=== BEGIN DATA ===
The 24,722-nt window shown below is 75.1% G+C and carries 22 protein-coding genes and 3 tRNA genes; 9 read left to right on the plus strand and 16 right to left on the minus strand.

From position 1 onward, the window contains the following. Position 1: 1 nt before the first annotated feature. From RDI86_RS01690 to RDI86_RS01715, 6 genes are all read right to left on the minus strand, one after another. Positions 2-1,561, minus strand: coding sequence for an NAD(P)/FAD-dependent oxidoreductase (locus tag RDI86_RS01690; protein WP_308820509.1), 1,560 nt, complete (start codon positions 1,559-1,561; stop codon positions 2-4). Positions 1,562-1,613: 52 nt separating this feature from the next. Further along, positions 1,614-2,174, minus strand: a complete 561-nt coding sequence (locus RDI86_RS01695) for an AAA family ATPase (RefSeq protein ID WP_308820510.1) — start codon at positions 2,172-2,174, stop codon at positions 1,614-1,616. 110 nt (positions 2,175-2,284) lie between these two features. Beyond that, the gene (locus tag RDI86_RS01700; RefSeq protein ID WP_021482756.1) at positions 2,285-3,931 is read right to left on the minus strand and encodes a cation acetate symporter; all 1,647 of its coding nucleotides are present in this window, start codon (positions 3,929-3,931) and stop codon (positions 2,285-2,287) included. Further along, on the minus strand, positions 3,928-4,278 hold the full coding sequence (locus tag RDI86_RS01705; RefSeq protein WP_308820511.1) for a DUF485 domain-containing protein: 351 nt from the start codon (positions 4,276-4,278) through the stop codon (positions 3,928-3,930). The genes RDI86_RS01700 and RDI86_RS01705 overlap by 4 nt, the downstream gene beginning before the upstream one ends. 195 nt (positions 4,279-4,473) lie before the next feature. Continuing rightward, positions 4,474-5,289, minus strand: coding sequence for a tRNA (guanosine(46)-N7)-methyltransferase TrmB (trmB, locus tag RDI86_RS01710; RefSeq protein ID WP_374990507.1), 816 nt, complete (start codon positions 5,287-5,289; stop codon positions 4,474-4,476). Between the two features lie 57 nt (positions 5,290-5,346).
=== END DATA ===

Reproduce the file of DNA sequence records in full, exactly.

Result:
The 24,722-nt window shown below is 75.1% G+C and carries 22 protein-coding genes and 3 tRNA genes; 9 read left to right on the plus strand and 16 right to left on the minus strand.

From position 1 onward, the window contains the following. Position 1: 1 nt before the first annotated feature. From RDI86_RS01690 to RDI86_RS01715, 6 genes are all read right to left on the minus strand, one after another. Positions 2-1,561, minus strand: coding sequence for an NAD(P)/FAD-dependent oxidoreductase (locus tag RDI86_RS01690; protein WP_308820509.1), 1,560 nt, complete (start codon positions 1,559-1,561; stop codon positions 2-4). Positions 1,562-1,613: 52 nt separating this feature from the next. Further along, positions 1,614-2,174, minus strand: a complete 561-nt coding sequence (locus RDI86_RS01695) for an AAA family ATPase (RefSeq protein ID WP_308820510.1) — start codon at positions 2,172-2,174, stop codon at positions 1,614-1,616. 110 nt (positions 2,175-2,284) lie between these two features. Beyond that, the gene (locus tag RDI86_RS01700; RefSeq protein ID WP_021482756.1) at positions 2,285-3,931 is read right to left on the minus strand and encodes a cation acetate symporter; all 1,647 of its coding nucleotides are present in this window, start codon (positions 3,929-3,931) and stop codon (positions 2,285-2,287) included. Further along, on the minus strand, positions 3,928-4,278 hold the full coding sequence (locus tag RDI86_RS01705; RefSeq protein WP_308820511.1) for a DUF485 domain-containing protein: 351 nt from the start codon (positions 4,276-4,278) through the stop codon (positions 3,928-3,930). The genes RDI86_RS01700 and RDI86_RS01705 overlap by 4 nt, the downstream gene beginning before the upstream one ends. 195 nt (positions 4,279-4,473) lie before the next feature. Continuing rightward, positions 4,474-5,289, minus strand: coding sequence for a tRNA (guanosine(46)-N7)-methyltransferase TrmB (trmB, locus tag RDI86_RS01710; RefSeq protein ID WP_374990507.1), 816 nt, complete (start codon positions 5,287-5,289; stop codon positions 4,474-4,476). Between the two features lie 57 nt (positions 5,290-5,346).